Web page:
Suddenly called away from home on Sept. 18 and holed up in a hotel room for the night, Mike Malatesta, partner and president of Advanced Waste Services Inc., a West Allis-based hauler and treater of liquid industrial waste, could not sleep.
Earlier that day, he had watched a fire gut his company’s 35,000-square-foot treatment facility in New Castle, Pa.
“When we got there, it looked terrible,” he said. “Our guys were sort of sitting on the grass, looking at the thing. The firefighters still had control of the scene. It was a terrible feeling, but I told myself, ‘I’m here for a reason.’ And that was to find out what the situation is and what needs to be done.”
His 35 employees in Pennsylvania and his customers wanted to know what would come next.
Malatesta knew he wanted to rebuild the facility, which his company had acquired nine months earlier, but he wasn’t sure how to proceed.
At the end of the day, Malatesta projected steel resolve as he addressed his employees.
“I told them, ‘Tomorrow we’re going to get right back to work. I can’t tell you how it will happen, but everyone will stay busy and everyone is going to get paid. And when we get done, it will be bigger and better than it was before,'” he said.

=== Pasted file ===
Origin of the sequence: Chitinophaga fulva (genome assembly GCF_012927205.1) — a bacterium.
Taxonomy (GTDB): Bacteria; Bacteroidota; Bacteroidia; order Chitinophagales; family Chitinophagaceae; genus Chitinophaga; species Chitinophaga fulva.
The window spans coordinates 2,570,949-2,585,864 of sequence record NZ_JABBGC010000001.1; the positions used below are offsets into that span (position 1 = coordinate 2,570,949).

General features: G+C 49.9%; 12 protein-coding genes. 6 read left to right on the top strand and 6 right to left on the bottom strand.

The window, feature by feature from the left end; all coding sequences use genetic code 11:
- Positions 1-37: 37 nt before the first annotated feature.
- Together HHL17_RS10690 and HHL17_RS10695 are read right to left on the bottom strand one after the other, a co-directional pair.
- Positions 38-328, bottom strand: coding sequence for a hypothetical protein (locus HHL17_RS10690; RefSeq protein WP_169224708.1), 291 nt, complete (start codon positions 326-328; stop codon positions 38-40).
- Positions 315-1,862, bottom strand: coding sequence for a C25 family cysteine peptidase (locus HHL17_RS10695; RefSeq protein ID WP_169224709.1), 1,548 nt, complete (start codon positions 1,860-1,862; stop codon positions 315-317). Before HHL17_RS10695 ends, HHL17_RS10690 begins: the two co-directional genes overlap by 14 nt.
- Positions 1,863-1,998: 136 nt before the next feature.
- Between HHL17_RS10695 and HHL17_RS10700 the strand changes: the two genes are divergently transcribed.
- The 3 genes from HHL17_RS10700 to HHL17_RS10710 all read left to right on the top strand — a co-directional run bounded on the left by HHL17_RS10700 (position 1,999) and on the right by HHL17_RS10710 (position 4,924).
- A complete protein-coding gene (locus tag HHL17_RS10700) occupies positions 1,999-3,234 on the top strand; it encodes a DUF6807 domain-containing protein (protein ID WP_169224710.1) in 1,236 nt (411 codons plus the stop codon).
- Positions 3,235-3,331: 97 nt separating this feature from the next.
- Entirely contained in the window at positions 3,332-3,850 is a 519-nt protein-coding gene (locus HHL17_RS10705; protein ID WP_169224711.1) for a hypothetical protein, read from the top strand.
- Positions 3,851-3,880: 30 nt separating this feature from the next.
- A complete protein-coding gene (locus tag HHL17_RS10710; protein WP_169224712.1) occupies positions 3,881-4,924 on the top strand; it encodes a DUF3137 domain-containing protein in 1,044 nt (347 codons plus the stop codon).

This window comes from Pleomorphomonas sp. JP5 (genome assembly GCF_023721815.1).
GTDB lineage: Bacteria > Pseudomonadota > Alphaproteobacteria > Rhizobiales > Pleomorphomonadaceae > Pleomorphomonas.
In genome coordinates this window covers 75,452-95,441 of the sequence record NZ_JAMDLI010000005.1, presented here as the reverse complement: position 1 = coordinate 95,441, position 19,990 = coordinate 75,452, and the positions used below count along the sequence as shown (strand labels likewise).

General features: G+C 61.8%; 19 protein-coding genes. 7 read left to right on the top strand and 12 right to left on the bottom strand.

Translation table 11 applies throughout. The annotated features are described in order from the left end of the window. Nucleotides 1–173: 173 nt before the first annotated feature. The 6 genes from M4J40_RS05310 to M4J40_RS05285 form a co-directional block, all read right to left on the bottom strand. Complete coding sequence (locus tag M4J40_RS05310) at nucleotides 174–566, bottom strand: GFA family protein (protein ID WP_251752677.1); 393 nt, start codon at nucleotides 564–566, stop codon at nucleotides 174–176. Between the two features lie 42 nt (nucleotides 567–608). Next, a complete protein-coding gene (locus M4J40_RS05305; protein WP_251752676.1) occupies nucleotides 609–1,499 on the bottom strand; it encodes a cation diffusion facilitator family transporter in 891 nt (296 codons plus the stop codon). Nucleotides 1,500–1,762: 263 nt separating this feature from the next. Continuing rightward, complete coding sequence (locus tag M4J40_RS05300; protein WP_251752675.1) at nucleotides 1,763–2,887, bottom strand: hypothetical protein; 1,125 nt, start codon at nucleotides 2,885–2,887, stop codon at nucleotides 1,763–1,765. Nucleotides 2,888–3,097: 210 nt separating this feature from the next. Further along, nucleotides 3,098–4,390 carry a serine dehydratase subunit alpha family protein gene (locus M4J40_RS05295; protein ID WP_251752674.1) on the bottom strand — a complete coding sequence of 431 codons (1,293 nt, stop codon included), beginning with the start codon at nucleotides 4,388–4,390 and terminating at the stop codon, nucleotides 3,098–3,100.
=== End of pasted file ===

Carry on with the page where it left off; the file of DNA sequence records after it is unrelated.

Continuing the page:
Advanced Waste Services processes industrial wastewater and sludge, removing hazardous materials. When the company has finished its process, water is sent into municipal sewer systems, while solid waste is taken to a specially designed landfill for hazardous materials.
In addition to its West Allis headquarters, the company has facilities in Milwaukee, Illinois, Indiana and Pennsylvania.
The fire that destroyed the Pennsylvania plant was started when an employee using a cutting torch accidentally ignited insulation near the company’s roof. The small fire quickly spread to several open tanks with petrochemicals inside and soon engulfed the entire facility.
By the time firefighters left the scene, it was hard to envision how work could start again at the plant, Malatesta said.
“There was charred stuff and sludge water all over the place,” he said. “And the building itself looked like it was going to fall down.”
However, the structure did not collapse, and cleanup started the next day.
Over the next four days, Advanced Waste Services’ employees cleared the site of debris and machinery that could not be salvaged. By the following Friday, eight days after the fire, the company was able to open one of its chemical processing lines.
Before the fire, Advanced Waste Services had operated two processing systems in Pennsylvania. Equipment for the second line was too heavily damaged to restart it, and the company needed to find another way to serve its clients.
After several competitors told Advanced Waste they could not take on their processing, Calvin McCutcheon, a member of the emergency response team that responded to the fire who owns a waste processing facility, agreed to take on the company’s work.